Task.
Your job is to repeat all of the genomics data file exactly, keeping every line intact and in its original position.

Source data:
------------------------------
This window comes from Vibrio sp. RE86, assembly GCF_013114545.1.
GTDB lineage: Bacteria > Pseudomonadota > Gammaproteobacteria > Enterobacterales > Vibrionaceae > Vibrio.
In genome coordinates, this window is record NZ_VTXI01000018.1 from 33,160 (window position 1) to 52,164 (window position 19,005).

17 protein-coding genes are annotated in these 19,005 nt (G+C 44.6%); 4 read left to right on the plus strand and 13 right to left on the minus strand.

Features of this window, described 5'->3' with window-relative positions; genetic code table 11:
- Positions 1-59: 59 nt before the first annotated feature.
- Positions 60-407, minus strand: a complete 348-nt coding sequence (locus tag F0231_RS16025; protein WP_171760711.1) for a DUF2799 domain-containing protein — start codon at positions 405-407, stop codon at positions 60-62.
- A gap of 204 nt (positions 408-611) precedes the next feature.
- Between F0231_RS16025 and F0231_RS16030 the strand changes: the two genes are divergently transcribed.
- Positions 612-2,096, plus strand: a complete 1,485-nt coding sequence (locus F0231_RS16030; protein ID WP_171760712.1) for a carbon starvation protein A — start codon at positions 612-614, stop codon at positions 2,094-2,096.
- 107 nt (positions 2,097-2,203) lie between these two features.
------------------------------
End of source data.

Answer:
This window comes from Vibrio sp. RE86, assembly GCF_013114545.1.
GTDB lineage: Bacteria > Pseudomonadota > Gammaproteobacteria > Enterobacterales > Vibrionaceae > Vibrio.
In genome coordinates, this window is record NZ_VTXI01000018.1 from 33,160 (window position 1) to 52,164 (window position 19,005).

17 protein-coding genes are annotated in these 19,005 nt (G+C 44.6%); 4 read left to right on the plus strand and 13 right to left on the minus strand.

Features of this window, described 5'->3' with window-relative positions; genetic code table 11:
- Positions 1-59: 59 nt before the first annotated feature.
- Positions 60-407, minus strand: a complete 348-nt coding sequence (locus tag F0231_RS16025; protein WP_171760711.1) for a DUF2799 domain-containing protein — start codon at positions 405-407, stop codon at positions 60-62.
- A gap of 204 nt (positions 408-611) precedes the next feature.
- Between F0231_RS16025 and F0231_RS16030 the strand changes: the two genes are divergently transcribed.
- Positions 612-2,096, plus strand: a complete 1,485-nt coding sequence (locus F0231_RS16030; protein ID WP_171760712.1) for a carbon starvation protein A — start codon at positions 612-614, stop codon at positions 2,094-2,096.
- 107 nt (positions 2,097-2,203) lie between these two features.